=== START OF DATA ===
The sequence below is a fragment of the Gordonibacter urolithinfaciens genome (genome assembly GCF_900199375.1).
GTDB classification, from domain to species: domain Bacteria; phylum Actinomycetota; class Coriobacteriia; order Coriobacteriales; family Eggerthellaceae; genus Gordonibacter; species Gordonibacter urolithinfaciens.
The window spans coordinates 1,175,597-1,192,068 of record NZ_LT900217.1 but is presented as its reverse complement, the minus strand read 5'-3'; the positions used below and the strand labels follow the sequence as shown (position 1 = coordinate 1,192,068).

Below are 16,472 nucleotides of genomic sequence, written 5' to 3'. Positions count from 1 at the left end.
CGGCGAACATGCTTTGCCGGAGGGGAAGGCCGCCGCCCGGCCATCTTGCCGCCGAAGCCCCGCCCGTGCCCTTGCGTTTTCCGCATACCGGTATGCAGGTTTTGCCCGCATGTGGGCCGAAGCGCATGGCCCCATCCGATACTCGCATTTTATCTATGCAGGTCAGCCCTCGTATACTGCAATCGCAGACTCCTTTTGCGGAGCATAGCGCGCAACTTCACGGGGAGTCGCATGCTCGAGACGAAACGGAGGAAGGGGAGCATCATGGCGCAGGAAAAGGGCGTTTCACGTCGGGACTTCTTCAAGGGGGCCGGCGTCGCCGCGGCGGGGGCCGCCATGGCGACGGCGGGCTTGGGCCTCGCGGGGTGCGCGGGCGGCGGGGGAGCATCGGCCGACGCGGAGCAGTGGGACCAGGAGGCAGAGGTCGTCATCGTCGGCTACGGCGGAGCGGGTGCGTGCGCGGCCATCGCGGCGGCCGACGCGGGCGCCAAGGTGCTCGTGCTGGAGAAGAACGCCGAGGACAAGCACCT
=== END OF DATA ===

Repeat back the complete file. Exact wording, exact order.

The sequence below is a fragment of the Gordonibacter urolithinfaciens genome (genome assembly GCF_900199375.1).
GTDB classification, from domain to species: domain Bacteria; phylum Actinomycetota; class Coriobacteriia; order Coriobacteriales; family Eggerthellaceae; genus Gordonibacter; species Gordonibacter urolithinfaciens.
The window spans coordinates 1,175,597-1,192,068 of record NZ_LT900217.1 but is presented as its reverse complement, the minus strand read 5'-3'; the positions used below and the strand labels follow the sequence as shown (position 1 = coordinate 1,192,068).

Below are 16,472 nucleotides of genomic sequence, written 5' to 3'. Positions count from 1 at the left end.
CGGCGAACATGCTTTGCCGGAGGGGAAGGCCGCCGCCCGGCCATCTTGCCGCCGAAGCCCCGCCCGTGCCCTTGCGTTTTCCGCATACCGGTATGCAGGTTTTGCCCGCATGTGGGCCGAAGCGCATGGCCCCATCCGATACTCGCATTTTATCTATGCAGGTCAGCCCTCGTATACTGCAATCGCAGACTCCTTTTGCGGAGCATAGCGCGCAACTTCACGGGGAGTCGCATGCTCGAGACGAAACGGAGGAAGGGGAGCATCATGGCGCAGGAAAAGGGCGTTTCACGTCGGGACTTCTTCAAGGGGGCCGGCGTCGCCGCGGCGGGGGCCGCCATGGCGACGGCGGGCTTGGGCCTCGCGGGGTGCGCGGGCGGCGGGGGAGCATCGGCCGACGCGGAGCAGTGGGACCAGGAGGCAGAGGTCGTCATCGTCGGCTACGGCGGAGCGGGTGCGTGCGCGGCCATCGCGGCGGCCGACGCGGGCGCCAAGGTGCTCGTGCTGGAGAAGAACGCCGAGGACAAGCACCT